Ancient Hindu Goddess of LAZINESS? The Curious Case of Jyestha Devi

Hey guys, today I want to show you a very strange Hindu Goddess carved in the ancient Kailsanathar Temple. As you can see there are three goddesses here, the one in the center is standing majestically on top of a Lion. Her name is Durga and let’s not focus on that Flying Saucer or UFO like craft on top of her. I am here to focus on this Goddess, on the left. This is a very strange and interesting carving.

It looks like the complete opposite of Hindu deities we have seen.  I have shown you thousands of ancient Indian carvings, and the carvings of goddesses are almost always very lean and fit. But here is somebody who is overweight, who does not look very healthy. Look very carefully, her eyes are closed, she looks like she is sleeping. Who is this Goddess? And why is she portrayed like this and what is the story behind this?

This is a deity called Jyestha, she is the Goddess of Laziness, she is the Goddess of misfortune, poverty , sickness and sorrow. This is unique right? Hinduism has thousands of deities, but they are mostly associated with good things, but this one represents all the bad things.

What does Jyestha mean? The word Jyestha actually means elder or older in Sanskrit. Older to who? She is the elder sister of this deity called Lakshmi, who is shown directly on the opposite side of the wall. Lakshmi is the goddess prosperity, good fortune and beauty. And it is carved intentionally with a sharp contrast. Remember, we are looking at carvings that are at least 1300 years old. And the carvings have gone through significant erosion, corrosion and even human destruction, but we can still see the amazing contrast between them and understand them.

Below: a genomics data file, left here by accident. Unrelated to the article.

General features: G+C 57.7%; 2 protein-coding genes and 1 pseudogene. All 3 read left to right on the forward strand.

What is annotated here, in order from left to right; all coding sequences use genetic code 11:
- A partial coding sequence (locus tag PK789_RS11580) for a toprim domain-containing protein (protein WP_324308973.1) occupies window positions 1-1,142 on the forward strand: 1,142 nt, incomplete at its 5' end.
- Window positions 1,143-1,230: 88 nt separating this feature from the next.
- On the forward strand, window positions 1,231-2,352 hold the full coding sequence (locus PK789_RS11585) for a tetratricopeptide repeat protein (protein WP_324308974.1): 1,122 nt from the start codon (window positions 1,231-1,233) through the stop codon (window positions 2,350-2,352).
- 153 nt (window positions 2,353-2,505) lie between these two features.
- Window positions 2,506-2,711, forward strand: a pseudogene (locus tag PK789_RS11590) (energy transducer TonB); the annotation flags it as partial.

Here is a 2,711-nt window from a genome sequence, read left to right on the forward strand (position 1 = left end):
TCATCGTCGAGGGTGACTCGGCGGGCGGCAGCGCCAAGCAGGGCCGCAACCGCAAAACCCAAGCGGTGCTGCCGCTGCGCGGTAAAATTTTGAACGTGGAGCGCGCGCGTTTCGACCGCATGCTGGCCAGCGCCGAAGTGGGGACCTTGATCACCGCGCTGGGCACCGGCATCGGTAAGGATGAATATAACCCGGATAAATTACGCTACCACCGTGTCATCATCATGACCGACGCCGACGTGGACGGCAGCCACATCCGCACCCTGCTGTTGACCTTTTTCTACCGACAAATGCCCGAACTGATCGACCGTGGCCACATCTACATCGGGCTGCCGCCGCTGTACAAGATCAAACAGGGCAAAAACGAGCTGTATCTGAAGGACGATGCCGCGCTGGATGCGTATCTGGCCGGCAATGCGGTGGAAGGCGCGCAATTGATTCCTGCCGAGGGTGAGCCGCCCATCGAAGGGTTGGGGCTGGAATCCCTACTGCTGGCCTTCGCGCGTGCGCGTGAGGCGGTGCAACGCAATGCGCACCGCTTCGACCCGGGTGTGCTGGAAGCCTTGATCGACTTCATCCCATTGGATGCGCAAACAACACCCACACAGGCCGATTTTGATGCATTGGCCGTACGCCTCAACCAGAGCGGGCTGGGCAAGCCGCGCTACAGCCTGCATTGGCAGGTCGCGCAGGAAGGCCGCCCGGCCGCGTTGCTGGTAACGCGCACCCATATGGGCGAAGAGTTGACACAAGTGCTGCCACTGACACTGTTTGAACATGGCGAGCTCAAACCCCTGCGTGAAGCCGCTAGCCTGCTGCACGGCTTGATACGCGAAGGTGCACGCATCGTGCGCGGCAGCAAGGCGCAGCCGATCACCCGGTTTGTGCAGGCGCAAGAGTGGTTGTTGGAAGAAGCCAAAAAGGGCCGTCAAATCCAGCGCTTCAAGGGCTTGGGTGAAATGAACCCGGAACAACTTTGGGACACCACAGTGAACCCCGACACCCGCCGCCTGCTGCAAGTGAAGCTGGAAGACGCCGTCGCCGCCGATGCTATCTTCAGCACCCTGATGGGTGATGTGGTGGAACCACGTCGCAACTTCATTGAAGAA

Look at how Lakshmi is carved. She is incredibly fit, sits with a straight back with only leg on the ground, and the other leg folded up. Now look at Jyestha. Look at how she is shown over weight and Look at the comfortable posture, sitting in sort of a very cushy, lazy way with both her feet on the ground.  There is a Buffalo headed man, standing next to her. The buffalo is a very slow, lazy animal and in South India this figure is called Maanthan,  sometimes thought of as a son of Jyestha. On the other side a girl, known as Maanthini has a mischievous smile, probably out of guilt from wrong doing. If you look at Lakshmi, she has a cow, a symbol of fertility and abundance on one side,  and lion, a symbol of Bravery on to her other side.

Two more weird features of Jyestha, she is shown with a broom stick,  which symbolizes that she is not very clean. You wouldn’t normally sit next to a broom stick or a trash can. And then she is also shown with a crow, crow is the ultimate scavenger bird which eats anything, dead or alive. It is fantastic to observe all these details of this very strange goddess. It is easy to understand the symbolism, if you are lazy and dirty, you will end up being poor and unhealthy.

Remember what I told you, This temple, the Kailasanathar temple is full of amazing symbolism, a few videos back, I showed you how these animals are telling us to go and find these secret chambers. This temple is full of such information.

 In ancient Hindu tradition, all goddesses are supposed to fall under 2 categories. One is called Sowmya which means charming or pleasing, and the other is called Ugra which means fierce or scary. I have mostly shown you  Sowmya type carvings, but sometimes I show you UGRA type also, these are really scary and fearsome. But Jyestha is an exception to this rule. Because it is neither charming, nor scary. It is merely unimpressive, 99% of the visitors will easily overlook this carving, unless you are like me, examining each and every carving in the temple.

But history is a very strange subject. Not only are we looking at a piece of history here, even this deity has her own history, she was not always carved fat. This temple is 1300 years old, but even older statues of Jyestha exist in South India, and surprisingly, she was shown as a thin, lean girl. Known more commonly as Tavvai or Moodevi in this region, she is carved with beautiful features.

In villages, even today, looking at this deity is considered a sin. In some places, the statue’s eyes are sealed with turmeric, so she cannot lay eyes on you. Another very interesting routine, it is said that if you have looked at her statue, you should show it to at least 3 friends. If you fail to do it, you may get sick or face trouble. Wait, you have seen her in this video, so you have to share this video to at least 3 friends, otherwise you may get problems.

Praveen Mohan

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